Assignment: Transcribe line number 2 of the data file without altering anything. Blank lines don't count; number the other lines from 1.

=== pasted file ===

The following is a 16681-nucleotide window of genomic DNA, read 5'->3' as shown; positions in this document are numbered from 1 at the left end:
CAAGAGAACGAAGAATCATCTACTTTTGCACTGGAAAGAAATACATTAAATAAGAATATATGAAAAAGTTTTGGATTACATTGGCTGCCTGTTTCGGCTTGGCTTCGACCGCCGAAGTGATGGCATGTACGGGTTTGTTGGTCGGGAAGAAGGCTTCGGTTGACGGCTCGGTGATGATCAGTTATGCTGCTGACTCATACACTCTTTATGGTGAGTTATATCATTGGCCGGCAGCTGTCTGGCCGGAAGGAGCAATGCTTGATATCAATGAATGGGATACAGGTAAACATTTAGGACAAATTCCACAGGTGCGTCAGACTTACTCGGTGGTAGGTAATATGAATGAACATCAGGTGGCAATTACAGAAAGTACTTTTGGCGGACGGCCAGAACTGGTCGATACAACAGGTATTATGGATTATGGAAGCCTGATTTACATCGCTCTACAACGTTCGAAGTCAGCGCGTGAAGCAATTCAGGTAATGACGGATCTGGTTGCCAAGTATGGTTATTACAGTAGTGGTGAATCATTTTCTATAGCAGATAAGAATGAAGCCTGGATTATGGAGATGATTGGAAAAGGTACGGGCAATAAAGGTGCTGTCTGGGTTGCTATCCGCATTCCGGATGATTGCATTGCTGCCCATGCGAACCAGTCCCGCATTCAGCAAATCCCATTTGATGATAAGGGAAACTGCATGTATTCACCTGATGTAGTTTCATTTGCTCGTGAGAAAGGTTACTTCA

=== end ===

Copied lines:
CAAGAGAACGAAGAATCATCTACTTTTGCACTGGAAAGAAATACATTAAATAAGAATATATGAAAAAGTTTTGGATTACATTGGCTGCCTGTTTCGGCTTGGCTTCGACCGCCGAAGTGATGGCATGTACGGGTTTGTTGGTCGGGAAGAAGGCTTCGGTTGACGGCTCGGTGATGATCAGTTATGCTGCTGACTCATACACTCTTTATGGTGAGTTATATCATTGGCCGGCAGCTGTCTGGCCGGAAGGAGCAATGCTTGATATCAATGAATGGGATACAGGTAAACATTTAGGACAAATTCCACAGGTGCGTCAGACTTACTCGGTGGTAGGTAATATGAATGAACATCAGGTGGCAATTACAGAAAGTACTTTTGGCGGACGGCCAGAACTGGTCGATACAACAGGTATTATGGATTATGGAAGCCTGATTTACATCGCTCTACAACGTTCGAAGTCAGCGCGTGAAGCAATTCAGGTAATGACGGATCTGGTTGCCAAGTATGGTTATTACAGTAGTGGTGAATCATTTTCTATAGCAGATAAGAATGAAGCCTGGATTATGGAGATGATTGGAAAAGGTACGGGCAATAAAGGTGCTGTCTGGGTTGCTATCCGCATTCCGGATGATTGCATTGCTGCCCATGCGAACCAGTCCCGCATTCAGCAAATCCCATTTGATGATAAGGGAAACTGCATGTATTCACCTGATGTAGTTTCATTTGCTCGTGAGAAAGGTTACTTCA